Andrew Ference: Things I Have Learned #1

NHL Star Andrew Ference talks about accountability in his debut at the Good Men Project.

During my years playing with the Calgary Flames of the National Hockey League my coach, Daryll Sutter, probably drew hundreds if not thousands of Xs and Os on the whiteboard. Every situation would be covered day in and day out until we didn’t have to think on the ice, we just reacted. I don’t remember a single one.

The thing I do remember, the lesson that took a team of average skill to within a game of winning the Stanley Cup: Be accountable to your teammates and to yourself. It is a pretty simple concept but a much more difficult thing to put into practice.

Nobody wants to think of themselves as a weak link at their job. We all have an inflated view of our importance within a group. This self-confidence can bring you success, but over the long term, I believe it really holds back our true potential. To have the ability to look your coworkers and boss in the eyes and admit your shortcomings and faults is admirable. It is a humbling experience but one that can build trust and strengthen relationships. Just try it with your spouse.

To truly take this lesson to the next level, though, you must be able to be accountable to yourself. Another coach of mine, Brent Peterson, had a simple piece of tape on a vanity mirror in our locker room. It read “Can you be proud of yourself today?” What an amazing question! It did not ask if you had won or lost, whether you scored or not , just simply if you could be proud of what you had done that day.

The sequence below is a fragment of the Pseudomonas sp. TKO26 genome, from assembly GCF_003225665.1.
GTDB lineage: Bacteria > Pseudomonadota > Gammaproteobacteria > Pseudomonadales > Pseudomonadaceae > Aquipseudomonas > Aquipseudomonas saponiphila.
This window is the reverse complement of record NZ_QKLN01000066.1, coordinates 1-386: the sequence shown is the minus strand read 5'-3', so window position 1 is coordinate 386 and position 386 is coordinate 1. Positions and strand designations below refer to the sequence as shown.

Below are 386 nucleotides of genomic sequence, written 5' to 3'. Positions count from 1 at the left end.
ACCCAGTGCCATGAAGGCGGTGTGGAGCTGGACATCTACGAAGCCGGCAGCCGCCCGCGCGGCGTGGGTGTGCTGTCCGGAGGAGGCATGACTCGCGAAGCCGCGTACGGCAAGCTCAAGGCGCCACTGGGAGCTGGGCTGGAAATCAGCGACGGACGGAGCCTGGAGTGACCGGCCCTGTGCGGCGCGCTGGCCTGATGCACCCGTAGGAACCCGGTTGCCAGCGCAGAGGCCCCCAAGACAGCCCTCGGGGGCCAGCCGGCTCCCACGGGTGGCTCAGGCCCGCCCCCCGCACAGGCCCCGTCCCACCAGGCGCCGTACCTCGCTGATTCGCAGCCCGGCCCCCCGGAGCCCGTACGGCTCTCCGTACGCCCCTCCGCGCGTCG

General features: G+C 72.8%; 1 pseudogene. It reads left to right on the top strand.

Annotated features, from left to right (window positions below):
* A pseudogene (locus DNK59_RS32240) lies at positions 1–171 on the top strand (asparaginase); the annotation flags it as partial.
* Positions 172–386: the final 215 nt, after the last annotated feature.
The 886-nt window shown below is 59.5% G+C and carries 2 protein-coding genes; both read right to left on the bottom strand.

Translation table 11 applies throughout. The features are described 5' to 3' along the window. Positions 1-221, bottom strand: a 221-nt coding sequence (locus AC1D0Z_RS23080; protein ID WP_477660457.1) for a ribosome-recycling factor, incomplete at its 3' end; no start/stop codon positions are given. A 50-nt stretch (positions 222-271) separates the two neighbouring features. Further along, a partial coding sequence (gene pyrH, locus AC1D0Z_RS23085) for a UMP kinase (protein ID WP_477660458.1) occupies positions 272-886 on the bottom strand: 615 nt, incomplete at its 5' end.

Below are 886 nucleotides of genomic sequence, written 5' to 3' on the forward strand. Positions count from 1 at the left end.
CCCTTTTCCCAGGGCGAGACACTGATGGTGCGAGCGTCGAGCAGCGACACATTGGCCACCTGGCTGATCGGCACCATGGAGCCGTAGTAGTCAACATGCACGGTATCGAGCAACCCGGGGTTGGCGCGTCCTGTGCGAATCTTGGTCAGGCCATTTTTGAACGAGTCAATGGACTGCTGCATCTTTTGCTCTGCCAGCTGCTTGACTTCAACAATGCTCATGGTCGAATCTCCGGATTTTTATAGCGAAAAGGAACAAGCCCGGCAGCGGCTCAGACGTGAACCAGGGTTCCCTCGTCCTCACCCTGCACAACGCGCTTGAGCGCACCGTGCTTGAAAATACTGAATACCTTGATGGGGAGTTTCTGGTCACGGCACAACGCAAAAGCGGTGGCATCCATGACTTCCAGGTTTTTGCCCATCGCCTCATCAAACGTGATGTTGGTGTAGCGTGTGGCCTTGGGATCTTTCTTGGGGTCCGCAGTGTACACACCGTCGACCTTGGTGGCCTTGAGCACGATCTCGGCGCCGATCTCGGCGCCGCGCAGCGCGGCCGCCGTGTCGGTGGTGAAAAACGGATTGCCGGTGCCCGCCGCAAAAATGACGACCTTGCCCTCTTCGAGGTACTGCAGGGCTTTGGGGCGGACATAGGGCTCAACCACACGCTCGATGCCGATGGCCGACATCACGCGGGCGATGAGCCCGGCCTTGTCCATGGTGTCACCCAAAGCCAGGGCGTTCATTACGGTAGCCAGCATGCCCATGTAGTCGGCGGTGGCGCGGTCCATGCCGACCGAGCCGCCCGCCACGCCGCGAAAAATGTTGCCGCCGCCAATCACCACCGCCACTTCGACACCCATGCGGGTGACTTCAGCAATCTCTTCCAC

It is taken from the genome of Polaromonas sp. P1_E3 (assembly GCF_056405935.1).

When there is no one else around to prove anything to, when you strip away the armor that most of us wear outside of our homes, how do you feel about yourself when you look in the mirror? If you are honest and mature enough it can be a practice that can both humble you and make you a great person in all aspects of your life. It has allowed me to regroup after tough losses, it has made me a better father and husband, and most importantly it has made me a more honest person. It is an honorable thing to admit to mistakes and vow to strive for better in the future, it earns respect from others and more importantly yourself.

Accountability is lacking in our world. Just look at nuisance lawsuits, or the finger-pointing of politicians around the globe. I am guilty myself of trying to blame a middle-fingered celebration after a goal in Montreal on a glove malfunction. In round one of the playoffs between two of the fiercest rivals in our sport, I scored a tying goal in the enemy’s building, only to have my fist pump turn into a sign language that crosses all borders. Facing the media and a possible suspension after the fact proved to be too much for my self-accountability. Self-preservation is a powerful thing… it is easier to place blame elsewhere and overlook your own responsibilities.